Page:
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THE SENTENCE: HOME

The guide provides an overview of the parts of a sentence and common errors: fragment, run-on sentence, and comma splice.

INTRODUCTION

A sentence is a group of words that express a complete idea. All sentences must contain a subject (the who or the what in the sentence) and a predicate (the action or state of being in the sentence, the verb).

In this guide, you’ll learn about sentence basics, the types of sentences, the mechanics of a sentence, and common mistakes students make when writing sentences. 

MECHANICS OF A SENTENCE

All sentences start with a capital letter.

Example:

  • this is not a complete sentence.

Sentences can end with various punctuation marks: period (.), question mark (?), or exclamation point (!).

Examples:

  • A sentence ends with a period.
  • Do sentences end with a question mark?
  • Sentences can end with a question mark!

Sentences can also end in a semi-colon (;). Typically writers use semi-colons to show relationship between two sentences. A semi-colon is like a ‘soft stop’ for a reader, where a period, question mark, or exclamation points are a ‘hard stop,’ which signals to the reader that there’s less of a relationship between the two sentences.

Example:

  • Some sentences end with a period; some sentences which are trying to be more forceful end with an exclamation point. 

Two sentences can be combined using a conjunction (and, but, or) and a comma to form a compound sentence.

Example:

  • Some sentences end with a period, and some sentences which are trying to be more forceful end with an exclamation point.

SENTENCE BASICS

 

All sentences must have a subject + predicate (a verb). 

 


Groups of words can either be a phrase or a clause. A phrase is a group of words that is missing either a subject or a verb, and a clause is a group of words that contains both a subject and a verb.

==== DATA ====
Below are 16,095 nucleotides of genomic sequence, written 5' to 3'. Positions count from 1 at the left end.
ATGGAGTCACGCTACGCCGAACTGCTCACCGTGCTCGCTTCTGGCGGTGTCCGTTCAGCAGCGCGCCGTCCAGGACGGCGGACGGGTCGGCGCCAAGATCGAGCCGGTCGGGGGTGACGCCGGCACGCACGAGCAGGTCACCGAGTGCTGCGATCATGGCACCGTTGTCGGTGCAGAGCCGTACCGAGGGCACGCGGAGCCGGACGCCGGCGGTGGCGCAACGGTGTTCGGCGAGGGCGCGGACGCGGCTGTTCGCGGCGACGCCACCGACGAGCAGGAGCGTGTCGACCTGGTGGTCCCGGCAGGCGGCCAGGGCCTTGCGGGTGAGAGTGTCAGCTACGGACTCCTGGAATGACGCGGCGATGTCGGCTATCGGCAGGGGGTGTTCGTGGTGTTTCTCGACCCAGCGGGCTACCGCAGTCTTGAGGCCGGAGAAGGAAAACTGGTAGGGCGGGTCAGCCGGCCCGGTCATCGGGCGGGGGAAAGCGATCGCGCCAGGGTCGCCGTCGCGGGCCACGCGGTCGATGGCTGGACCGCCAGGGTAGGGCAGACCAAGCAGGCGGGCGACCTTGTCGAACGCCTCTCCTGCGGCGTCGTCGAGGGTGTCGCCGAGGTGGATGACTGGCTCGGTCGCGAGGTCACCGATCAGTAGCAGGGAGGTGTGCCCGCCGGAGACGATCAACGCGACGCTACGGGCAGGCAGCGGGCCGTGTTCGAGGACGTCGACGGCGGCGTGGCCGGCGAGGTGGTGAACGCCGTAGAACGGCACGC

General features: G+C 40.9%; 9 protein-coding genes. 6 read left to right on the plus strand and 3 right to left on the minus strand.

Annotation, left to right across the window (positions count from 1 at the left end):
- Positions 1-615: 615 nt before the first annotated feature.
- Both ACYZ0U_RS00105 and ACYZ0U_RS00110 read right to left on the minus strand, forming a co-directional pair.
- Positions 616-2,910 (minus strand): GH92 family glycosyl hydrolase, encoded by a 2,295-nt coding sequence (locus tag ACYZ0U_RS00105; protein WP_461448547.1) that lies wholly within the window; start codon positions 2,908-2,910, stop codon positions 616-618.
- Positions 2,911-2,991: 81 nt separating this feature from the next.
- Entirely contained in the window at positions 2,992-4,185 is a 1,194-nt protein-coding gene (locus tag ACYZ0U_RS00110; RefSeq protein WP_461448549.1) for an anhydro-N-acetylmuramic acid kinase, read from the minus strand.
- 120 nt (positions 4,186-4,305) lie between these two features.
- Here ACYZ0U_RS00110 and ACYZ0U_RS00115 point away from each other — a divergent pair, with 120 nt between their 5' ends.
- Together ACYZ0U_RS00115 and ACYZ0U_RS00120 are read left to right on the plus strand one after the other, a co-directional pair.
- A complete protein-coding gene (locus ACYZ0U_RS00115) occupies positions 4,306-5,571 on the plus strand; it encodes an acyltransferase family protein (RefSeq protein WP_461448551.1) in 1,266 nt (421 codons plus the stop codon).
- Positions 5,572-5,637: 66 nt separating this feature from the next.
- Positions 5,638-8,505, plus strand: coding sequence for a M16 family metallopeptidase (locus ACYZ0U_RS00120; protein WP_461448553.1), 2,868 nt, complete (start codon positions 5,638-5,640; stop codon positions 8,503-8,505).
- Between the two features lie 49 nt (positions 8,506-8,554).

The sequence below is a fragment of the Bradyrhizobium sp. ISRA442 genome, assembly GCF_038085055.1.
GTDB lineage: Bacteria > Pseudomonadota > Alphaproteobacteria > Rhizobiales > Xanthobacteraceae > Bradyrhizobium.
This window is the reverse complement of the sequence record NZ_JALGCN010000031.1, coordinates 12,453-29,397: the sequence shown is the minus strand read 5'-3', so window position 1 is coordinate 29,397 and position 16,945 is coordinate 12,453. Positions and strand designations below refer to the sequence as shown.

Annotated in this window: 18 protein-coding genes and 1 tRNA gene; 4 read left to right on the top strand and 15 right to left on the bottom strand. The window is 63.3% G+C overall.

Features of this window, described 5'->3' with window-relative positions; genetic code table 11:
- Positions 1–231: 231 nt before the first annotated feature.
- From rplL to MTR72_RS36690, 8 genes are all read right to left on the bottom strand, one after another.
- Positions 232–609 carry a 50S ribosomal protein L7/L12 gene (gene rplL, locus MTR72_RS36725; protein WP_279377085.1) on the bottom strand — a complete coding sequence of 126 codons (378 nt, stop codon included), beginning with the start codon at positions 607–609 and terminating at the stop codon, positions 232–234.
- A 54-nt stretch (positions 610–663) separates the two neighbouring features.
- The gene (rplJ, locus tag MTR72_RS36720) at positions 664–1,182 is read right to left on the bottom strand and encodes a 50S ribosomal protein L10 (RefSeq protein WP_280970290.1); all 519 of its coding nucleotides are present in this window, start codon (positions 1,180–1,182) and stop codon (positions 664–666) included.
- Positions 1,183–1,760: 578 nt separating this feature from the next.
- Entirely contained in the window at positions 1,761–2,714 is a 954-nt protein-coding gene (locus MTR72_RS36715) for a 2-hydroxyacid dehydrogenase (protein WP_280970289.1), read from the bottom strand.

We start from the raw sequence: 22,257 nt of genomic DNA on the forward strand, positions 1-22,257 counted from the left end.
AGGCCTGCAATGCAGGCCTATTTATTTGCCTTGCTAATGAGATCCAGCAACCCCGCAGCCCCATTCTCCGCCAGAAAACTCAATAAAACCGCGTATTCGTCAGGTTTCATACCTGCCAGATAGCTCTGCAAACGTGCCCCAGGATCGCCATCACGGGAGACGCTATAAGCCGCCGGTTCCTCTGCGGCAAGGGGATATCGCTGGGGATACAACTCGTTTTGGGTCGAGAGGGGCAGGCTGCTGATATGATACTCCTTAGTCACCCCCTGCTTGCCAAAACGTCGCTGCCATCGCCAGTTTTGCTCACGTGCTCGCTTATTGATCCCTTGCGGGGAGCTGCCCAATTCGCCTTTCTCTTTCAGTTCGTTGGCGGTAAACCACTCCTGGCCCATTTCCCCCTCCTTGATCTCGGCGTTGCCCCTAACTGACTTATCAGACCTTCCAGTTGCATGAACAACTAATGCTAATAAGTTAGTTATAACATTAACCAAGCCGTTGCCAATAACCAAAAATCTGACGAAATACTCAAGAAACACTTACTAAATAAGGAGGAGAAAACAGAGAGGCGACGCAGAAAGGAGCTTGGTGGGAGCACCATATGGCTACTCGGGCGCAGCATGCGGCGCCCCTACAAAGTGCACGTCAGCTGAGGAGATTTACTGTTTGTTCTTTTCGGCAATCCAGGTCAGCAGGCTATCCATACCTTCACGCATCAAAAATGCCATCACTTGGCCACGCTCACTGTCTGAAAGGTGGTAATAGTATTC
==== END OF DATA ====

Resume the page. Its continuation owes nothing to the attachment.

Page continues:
There are two types of clauses: independent clauses and dependent clauses. An independent clause (otherwise known as a sentence) can stand on its own because it has a subject and a predicate that make a complete idea or thought, and a dependent clause needs to be connected to an independent clause to help the group of words make a complete thought or idea. 


Phrase vs. Clause

 


Independent vs. Dependent Clauses

 


Identifying phrases or clauses

 

TYPES OF SENTENCES

There are four types of sentences: simple, compound, complex, and complex-compound. 

 

COMMON MISTAKES: RUN-ON, COMMA SPLICE, AND FRAGMEN

Many students make one of these common mistakes when writing sentences.

Run-on Sentence (sometimes called a fused sentence) and Comma Splices

A run-on sentence has two or more sentences jammed into a single sentence without the proper punctuation.

A comma splice sentence is a type of run-on sentence. It’s simply two sentences connected together with only a comma. A comma cannot connect two complete sentences together without a conjunction. 


Fragment

A fragment is a group of words that’s missing either a subject or predicate. 

 

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